Developers from across the globe are competing in the Better Health Hackathon: #CodeforCOVID19 to crowdsource technology innovations to help find solutions to tackle the immediate and long-term impact of COVID-19.
The hackathon developers will be supported by leading technology and healthcare companies, academic experts, and thought leaders HCL Technologies, and will be working towards the development of technological solutions, including pandemic containment and prevention; diagnosis, treatment, and therapeutic management; recovery and return to normal; and systemic solutions for future crises.
As part of the programme, HCL has partnered with Microsoft and International SOS, the world’s largest medical and travel security services firm, who are providing business and technical oversight to the contest and feedback to team entries. A wide-ranging and prestigious group of executives and companies, across multiple industries, will serve as judges and advisory panel members, including scholars from Johns Hopkins University, University of Cambridge, Tuck School of Business, The University of Queensland, Indian Institute of Technology, Kanpur, and subject matter experts from HCL.
Better Health Hackathon
The competition is open to technology innovators, entrepreneurs, and problem solvers from the global developer community, and so far, has received more than 7,500 registrations from 600+ unique organisations and academic institutions spanning 350 locations across 52 countries.
To engage top talent in the coding community, the Hackathon is partnering with BeMyApp to leverage its expansive network of coders and tech enthusiasts.
Arthur Filip, Executive Vice President, Sales Transformation & Marketing, HCL Technologies, said: “The unique capabilities and strength of HCL’s global ecosystem of partners, coupled with the immense talent and best minds from the tech, developer, and entrepreneur communities, enables us to make a significant contribution during the COVID-19 pandemic.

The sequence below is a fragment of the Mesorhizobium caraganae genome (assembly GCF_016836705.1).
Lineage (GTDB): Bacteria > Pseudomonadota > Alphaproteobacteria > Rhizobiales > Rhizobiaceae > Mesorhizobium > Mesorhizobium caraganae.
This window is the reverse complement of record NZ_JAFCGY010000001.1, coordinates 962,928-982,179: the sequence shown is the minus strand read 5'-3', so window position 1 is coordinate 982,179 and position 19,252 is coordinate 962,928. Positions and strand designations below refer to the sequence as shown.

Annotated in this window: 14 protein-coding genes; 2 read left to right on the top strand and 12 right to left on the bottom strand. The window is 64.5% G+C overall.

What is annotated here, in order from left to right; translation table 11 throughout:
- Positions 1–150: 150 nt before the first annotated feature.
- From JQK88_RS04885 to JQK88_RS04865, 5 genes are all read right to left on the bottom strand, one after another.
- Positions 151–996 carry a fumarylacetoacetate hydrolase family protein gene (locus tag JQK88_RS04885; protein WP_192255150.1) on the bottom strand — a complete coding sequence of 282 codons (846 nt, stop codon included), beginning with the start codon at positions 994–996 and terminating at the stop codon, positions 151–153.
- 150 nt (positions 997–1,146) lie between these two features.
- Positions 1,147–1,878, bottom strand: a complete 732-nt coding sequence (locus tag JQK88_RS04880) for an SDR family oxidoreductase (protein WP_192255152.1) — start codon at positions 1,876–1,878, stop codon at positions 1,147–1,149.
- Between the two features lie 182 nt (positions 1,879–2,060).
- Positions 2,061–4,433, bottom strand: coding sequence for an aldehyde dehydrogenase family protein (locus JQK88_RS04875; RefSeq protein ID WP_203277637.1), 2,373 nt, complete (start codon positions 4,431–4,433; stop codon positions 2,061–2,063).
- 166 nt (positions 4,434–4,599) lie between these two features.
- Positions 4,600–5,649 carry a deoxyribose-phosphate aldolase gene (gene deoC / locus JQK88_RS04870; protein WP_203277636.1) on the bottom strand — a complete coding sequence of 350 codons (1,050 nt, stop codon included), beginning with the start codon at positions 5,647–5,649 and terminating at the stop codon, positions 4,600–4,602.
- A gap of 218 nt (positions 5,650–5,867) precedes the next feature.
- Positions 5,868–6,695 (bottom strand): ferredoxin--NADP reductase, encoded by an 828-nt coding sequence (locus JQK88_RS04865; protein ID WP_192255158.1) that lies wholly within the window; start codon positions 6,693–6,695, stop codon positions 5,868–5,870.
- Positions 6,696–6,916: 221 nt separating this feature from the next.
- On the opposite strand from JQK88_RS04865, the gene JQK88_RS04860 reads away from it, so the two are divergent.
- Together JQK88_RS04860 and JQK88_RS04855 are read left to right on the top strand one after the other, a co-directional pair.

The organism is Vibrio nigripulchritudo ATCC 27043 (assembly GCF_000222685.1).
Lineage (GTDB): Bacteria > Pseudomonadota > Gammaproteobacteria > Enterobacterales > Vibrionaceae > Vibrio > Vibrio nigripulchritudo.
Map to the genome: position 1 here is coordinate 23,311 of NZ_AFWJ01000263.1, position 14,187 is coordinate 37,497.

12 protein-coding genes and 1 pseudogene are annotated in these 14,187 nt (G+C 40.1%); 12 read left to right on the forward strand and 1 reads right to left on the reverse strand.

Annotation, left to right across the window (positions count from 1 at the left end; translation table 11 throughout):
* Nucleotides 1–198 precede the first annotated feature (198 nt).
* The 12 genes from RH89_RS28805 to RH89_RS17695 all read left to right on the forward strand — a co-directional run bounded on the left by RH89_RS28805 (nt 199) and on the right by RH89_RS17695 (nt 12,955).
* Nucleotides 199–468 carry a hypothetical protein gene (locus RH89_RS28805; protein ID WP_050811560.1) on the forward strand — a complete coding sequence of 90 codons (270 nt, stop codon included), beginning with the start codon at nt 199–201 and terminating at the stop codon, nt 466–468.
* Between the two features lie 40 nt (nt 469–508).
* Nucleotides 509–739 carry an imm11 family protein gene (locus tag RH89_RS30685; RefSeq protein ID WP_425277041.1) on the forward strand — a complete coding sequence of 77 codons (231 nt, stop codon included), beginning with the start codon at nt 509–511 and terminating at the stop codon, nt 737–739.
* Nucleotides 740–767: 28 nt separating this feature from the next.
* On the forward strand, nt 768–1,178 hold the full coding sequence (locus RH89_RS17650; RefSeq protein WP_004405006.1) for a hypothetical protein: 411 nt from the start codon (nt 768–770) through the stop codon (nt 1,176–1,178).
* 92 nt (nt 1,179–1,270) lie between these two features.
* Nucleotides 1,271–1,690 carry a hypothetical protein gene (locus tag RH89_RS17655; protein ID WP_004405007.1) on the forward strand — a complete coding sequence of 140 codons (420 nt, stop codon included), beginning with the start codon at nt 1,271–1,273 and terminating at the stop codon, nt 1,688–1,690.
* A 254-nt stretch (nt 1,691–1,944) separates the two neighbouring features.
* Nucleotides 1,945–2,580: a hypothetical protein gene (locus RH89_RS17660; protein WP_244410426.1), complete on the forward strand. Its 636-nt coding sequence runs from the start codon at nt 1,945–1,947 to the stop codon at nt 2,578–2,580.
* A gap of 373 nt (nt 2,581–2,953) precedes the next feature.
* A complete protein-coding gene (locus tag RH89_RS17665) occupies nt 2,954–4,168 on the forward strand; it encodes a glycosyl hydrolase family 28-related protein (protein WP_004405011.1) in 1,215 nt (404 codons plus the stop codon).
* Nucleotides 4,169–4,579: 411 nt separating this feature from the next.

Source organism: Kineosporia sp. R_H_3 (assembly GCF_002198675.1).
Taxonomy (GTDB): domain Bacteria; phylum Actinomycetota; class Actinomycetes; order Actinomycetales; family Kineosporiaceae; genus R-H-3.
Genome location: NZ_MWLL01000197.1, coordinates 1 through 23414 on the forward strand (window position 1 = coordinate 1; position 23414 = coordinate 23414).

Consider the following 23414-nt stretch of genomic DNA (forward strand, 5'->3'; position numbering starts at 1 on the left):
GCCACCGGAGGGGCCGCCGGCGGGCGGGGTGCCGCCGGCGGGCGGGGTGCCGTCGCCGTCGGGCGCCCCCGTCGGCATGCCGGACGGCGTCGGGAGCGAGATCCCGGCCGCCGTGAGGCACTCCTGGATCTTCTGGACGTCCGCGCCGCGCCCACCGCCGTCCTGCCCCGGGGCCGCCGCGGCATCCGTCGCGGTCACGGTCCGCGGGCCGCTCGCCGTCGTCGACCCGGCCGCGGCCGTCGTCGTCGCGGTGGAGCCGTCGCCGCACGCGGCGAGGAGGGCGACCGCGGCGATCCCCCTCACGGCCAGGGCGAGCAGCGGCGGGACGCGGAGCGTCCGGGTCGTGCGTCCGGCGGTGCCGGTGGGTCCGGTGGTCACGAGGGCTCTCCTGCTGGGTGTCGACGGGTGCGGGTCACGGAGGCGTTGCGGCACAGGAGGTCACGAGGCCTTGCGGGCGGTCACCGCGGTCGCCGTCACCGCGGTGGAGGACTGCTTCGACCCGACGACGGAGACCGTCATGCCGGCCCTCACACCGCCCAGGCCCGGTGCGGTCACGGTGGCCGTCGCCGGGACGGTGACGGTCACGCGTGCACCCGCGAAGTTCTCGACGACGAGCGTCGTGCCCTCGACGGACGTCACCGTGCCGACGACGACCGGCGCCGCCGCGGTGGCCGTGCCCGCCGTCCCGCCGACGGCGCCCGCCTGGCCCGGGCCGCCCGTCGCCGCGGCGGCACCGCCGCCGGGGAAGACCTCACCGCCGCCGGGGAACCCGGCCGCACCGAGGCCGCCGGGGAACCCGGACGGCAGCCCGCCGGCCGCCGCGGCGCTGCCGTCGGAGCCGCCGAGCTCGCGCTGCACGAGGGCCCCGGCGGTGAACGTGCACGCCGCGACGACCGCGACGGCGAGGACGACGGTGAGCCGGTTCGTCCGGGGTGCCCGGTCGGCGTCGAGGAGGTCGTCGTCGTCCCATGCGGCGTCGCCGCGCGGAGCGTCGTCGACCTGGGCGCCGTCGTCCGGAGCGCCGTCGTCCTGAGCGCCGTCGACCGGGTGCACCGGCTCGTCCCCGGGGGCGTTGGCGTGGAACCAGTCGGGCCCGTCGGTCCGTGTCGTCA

“Technology has a big role to play in alleviating the challenges brought on by the pandemic, addressing solutions for successful containment and the reorientation of business and society. We are honoured to curate a very enthusiastic, committed and deeply talented global community to help us in this important work.”
What areas will the hackathon be addressing?
The HCL Better Health Hackathon: #CodeForCOVID19 will address the following areas:
- Prevention and containment: #StayAtHome
This explores solutions that safeguard the most vulnerable in our communities, improve the way in which credible information is communicated, and help people to cope better with the challenges of self-isolation. This track will examine: How can technology aid efforts to #FlattenTheCurve by offering a better quality of life to encourage people to #StayAtHome.
- Diagnosis, treatment, and therapeutic management
This track focusses on ways to more effectively protect and equip frontline healthcare workers and first responders, and to better serve those individuals and organisations seeking treatments and cures for COVID-19 with technology solutions.
- Recovery and return to normal
This dives into the next phase of society after shutdown orders are removed. In the absence of a tested and available vaccine or therapeutic treatments against COVID-19, how can technology safeguard communities against a relapse of an outbreak, once social distancing and other restrictions are lifted throughout the world, allowing people to return to public spaces?
- Systemic solutions for crises and pandemic management
This ideates innovative uses for next-gen technologies to plan for the long-term implications of COVID-19 and better prepare for future global pandemic-related challenges across healthcare and public services ecosystems.
Takuya Hirano, VP, Partner Services, Microsoft Corp., said: “This hackathon presents an opportunity for technology experts and innovative thinkers to showcase how advanced technology can help identify solutions to challenging problems facing societies. Technology can serve as a vehicle to drive new solutions that help improve the wellbeing of our communities and prepare us for future health challenges.”